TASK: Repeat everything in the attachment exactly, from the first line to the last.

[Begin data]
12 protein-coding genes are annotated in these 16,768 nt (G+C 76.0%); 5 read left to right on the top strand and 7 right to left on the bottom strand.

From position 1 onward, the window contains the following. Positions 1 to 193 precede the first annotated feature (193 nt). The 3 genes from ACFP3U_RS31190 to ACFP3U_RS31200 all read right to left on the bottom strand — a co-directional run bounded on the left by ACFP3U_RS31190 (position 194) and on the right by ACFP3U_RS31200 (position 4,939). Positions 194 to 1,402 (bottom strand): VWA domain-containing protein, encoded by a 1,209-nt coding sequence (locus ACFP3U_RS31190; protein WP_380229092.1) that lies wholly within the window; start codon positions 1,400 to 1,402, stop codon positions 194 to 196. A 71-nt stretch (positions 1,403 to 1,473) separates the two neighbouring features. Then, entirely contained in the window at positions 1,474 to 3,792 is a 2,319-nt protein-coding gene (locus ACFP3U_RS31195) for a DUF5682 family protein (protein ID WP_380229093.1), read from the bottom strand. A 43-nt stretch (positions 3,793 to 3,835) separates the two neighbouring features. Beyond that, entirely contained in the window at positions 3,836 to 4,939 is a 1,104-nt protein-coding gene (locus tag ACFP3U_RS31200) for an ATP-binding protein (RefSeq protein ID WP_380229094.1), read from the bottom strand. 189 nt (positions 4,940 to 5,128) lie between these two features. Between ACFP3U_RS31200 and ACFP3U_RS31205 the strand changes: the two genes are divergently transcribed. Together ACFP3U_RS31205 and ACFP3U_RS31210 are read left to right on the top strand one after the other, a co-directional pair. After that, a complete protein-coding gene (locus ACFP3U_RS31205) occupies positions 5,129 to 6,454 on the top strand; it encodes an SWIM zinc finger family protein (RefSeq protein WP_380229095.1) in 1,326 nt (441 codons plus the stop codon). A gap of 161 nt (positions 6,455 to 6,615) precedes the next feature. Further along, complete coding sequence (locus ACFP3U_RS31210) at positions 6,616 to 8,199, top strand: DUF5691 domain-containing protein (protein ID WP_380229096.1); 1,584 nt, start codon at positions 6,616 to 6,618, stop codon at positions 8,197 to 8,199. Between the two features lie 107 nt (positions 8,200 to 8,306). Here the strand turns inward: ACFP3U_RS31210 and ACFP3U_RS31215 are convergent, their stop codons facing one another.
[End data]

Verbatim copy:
12 protein-coding genes are annotated in these 16,768 nt (G+C 76.0%); 5 read left to right on the top strand and 7 right to left on the bottom strand.

From position 1 onward, the window contains the following. Positions 1 to 193 precede the first annotated feature (193 nt). The 3 genes from ACFP3U_RS31190 to ACFP3U_RS31200 all read right to left on the bottom strand — a co-directional run bounded on the left by ACFP3U_RS31190 (position 194) and on the right by ACFP3U_RS31200 (position 4,939). Positions 194 to 1,402 (bottom strand): VWA domain-containing protein, encoded by a 1,209-nt coding sequence (locus ACFP3U_RS31190; protein WP_380229092.1) that lies wholly within the window; start codon positions 1,400 to 1,402, stop codon positions 194 to 196. A 71-nt stretch (positions 1,403 to 1,473) separates the two neighbouring features. Then, entirely contained in the window at positions 1,474 to 3,792 is a 2,319-nt protein-coding gene (locus ACFP3U_RS31195) for a DUF5682 family protein (protein ID WP_380229093.1), read from the bottom strand. A 43-nt stretch (positions 3,793 to 3,835) separates the two neighbouring features. Beyond that, entirely contained in the window at positions 3,836 to 4,939 is a 1,104-nt protein-coding gene (locus tag ACFP3U_RS31200) for an ATP-binding protein (RefSeq protein ID WP_380229094.1), read from the bottom strand. 189 nt (positions 4,940 to 5,128) lie between these two features. Between ACFP3U_RS31200 and ACFP3U_RS31205 the strand changes: the two genes are divergently transcribed. Together ACFP3U_RS31205 and ACFP3U_RS31210 are read left to right on the top strand one after the other, a co-directional pair. After that, a complete protein-coding gene (locus ACFP3U_RS31205) occupies positions 5,129 to 6,454 on the top strand; it encodes an SWIM zinc finger family protein (RefSeq protein WP_380229095.1) in 1,326 nt (441 codons plus the stop codon). A gap of 161 nt (positions 6,455 to 6,615) precedes the next feature. Further along, complete coding sequence (locus ACFP3U_RS31210) at positions 6,616 to 8,199, top strand: DUF5691 domain-containing protein (protein ID WP_380229096.1); 1,584 nt, start codon at positions 6,616 to 6,618, stop codon at positions 8,197 to 8,199. Between the two features lie 107 nt (positions 8,200 to 8,306). Here the strand turns inward: ACFP3U_RS31210 and ACFP3U_RS31215 are convergent, their stop codons facing one another.